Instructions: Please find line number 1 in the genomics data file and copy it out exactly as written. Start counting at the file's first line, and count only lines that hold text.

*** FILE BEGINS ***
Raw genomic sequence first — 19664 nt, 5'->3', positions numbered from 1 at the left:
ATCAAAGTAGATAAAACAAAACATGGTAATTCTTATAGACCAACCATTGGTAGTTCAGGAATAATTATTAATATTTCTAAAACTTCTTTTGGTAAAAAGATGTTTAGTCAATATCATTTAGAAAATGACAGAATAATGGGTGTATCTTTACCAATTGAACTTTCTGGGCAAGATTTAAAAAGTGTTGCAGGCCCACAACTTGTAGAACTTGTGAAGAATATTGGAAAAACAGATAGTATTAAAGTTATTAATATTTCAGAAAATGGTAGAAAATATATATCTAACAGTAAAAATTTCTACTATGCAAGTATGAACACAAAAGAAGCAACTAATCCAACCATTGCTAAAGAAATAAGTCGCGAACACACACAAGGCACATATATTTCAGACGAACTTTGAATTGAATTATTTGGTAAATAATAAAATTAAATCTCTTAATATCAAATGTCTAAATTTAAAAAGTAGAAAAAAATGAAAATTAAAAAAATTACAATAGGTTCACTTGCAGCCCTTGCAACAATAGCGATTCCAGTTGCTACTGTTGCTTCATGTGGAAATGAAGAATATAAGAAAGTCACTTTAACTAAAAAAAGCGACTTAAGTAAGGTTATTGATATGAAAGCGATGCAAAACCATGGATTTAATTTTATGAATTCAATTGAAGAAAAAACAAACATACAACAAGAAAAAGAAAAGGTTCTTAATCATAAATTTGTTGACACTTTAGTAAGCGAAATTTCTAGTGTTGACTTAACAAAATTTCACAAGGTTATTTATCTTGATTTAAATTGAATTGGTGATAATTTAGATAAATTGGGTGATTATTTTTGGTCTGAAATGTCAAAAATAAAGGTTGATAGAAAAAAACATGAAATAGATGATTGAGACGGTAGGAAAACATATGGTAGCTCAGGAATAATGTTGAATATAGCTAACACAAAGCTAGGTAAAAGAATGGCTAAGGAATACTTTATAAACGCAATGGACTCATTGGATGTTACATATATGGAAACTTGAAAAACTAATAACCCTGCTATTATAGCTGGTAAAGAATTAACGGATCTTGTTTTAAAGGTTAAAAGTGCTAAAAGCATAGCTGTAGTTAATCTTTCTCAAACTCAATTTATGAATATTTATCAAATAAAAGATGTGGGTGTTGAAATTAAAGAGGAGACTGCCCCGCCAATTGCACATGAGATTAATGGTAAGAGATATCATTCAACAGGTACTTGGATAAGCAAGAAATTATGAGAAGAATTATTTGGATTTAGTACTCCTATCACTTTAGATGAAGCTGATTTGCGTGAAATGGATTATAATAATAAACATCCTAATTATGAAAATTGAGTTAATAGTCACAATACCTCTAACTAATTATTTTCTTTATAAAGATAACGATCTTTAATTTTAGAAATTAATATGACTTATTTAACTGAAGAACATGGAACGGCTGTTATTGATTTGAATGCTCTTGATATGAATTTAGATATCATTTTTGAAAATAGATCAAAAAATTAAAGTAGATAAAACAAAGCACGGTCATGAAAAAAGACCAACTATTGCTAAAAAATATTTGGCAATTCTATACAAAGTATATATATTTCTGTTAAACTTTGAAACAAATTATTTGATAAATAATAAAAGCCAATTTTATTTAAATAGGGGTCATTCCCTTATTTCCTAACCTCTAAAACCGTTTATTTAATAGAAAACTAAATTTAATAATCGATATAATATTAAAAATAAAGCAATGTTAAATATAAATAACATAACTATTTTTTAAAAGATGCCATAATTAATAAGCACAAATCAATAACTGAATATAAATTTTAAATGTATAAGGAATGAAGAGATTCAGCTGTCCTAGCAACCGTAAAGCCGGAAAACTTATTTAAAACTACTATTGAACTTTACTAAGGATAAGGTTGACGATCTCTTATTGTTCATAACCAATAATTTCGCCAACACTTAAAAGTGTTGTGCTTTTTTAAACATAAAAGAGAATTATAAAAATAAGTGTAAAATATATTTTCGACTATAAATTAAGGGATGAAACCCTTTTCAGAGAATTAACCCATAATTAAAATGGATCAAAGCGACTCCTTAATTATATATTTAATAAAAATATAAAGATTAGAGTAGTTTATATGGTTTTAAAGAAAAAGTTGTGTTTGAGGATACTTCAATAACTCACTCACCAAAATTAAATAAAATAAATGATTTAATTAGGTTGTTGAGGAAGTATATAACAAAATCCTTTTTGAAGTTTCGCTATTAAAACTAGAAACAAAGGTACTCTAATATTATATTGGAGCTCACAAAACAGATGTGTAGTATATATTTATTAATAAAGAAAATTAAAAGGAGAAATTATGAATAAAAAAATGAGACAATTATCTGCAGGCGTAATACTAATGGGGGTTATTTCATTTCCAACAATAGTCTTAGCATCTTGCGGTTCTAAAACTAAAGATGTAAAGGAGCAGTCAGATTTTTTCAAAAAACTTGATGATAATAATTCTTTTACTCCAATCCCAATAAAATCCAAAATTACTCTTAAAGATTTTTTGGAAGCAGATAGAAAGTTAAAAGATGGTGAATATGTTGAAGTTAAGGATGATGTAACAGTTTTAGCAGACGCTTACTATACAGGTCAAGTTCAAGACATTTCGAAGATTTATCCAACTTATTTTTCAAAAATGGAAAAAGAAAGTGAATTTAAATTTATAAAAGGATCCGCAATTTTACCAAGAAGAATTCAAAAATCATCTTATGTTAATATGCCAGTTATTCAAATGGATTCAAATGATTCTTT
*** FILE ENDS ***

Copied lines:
Raw genomic sequence first — 19664 nt, 5'->3', positions numbered from 1 at the left: